The High Cost of Underinvestment


It’s the last (unofficial) weekend of summer, and the Labor Day holiday traffic tends to shine a spotlight on the need to improve our transportation infrastructure. With Congress back in session on Tuesday, hopefully they take note of the ways our aging transportation network is holding us back.

A predicted 35.5 million U.S. residents will travel at least 50 miles away from home over this weekend, according to AAA. While that’s the highest number seen since 2008, U.S. Travel found in a new survey that the hassles caused by failing surface and air travel infrastructure will keep 4.1 million potential travelers at home—costing the economy $1.4 billion in spending. This research again proves that our economy suffers when we do not make the investment in our infrastructure.

In Washington State, Representative Rick Larson, joined commuters on public transit to see for himself how exasperating the morning commute is. As a senior member on the House Transportation and Infrastructure Committee, Larson is a leader in getting his fellow U.S. representatives to pass a long-term transportation bill this fall.

Roads, bridges, and transit are not the only sectors of infrastructure that need investment; water infrastructure, including underground pipes and locks, are also in need of modernization. In Michigan, the recent shutdowns of one of the Soo Locks—a crucial passageway for nine million metric tons of a freight a month—exemplify how important projects are currently sidelined due to a dearth in funding. During the 20-day period that the 73-year-old MacArthur Lock was closed for repairs by the Army Corps of Engineers, more than 100 vessels — carrying iron ore, coal, grain and more — were delayed at least 166 hours.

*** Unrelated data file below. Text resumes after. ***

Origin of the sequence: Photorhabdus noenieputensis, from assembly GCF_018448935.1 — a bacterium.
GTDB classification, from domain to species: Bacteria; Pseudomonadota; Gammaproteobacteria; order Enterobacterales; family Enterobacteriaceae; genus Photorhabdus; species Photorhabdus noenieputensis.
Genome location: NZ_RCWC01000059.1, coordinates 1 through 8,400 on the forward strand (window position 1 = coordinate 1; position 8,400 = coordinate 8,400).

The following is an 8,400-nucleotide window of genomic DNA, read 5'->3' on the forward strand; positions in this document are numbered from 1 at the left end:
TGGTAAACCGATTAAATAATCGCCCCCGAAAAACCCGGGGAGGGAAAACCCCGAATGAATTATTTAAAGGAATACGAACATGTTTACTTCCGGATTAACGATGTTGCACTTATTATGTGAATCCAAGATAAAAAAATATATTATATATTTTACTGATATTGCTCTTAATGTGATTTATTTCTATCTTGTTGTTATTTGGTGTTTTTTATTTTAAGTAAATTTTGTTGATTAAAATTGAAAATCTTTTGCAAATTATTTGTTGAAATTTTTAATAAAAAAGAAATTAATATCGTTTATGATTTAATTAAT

Out of Vermont is another story demonstrating the side effects of underinvestment in underground water infrastructure. The pipes that are failing range between 40 and130 years old, ass all are reaching the end of their useful design lives simultaneously. Jeff Wennberg of Rutland Public Works, responded to these infrastructure needs by pointing to the funding issue, “There’s no problem here with any of this infrastructure that can’t be fixed. It can all be fixed. The question is, who is going to pay for it and how soon?”

While infrastructure needs may vary across the nation, the source of funding remains the biggest obstacle. In a recent poll conducted by the Mineta Transportation Institute, 61 percent of U.S. residents would support a 10-cent increase in the 18.4 cents-per-gallon gas tax if it is dedicated to transportation projects. As Congress returns to Washington tasked with finding three more years of funding for the DRIVE Act, and passing the bill through the House, hopefully this poll research will encourage them to find the political will to raise the gas tax as a way to #FixTheTrustFund.

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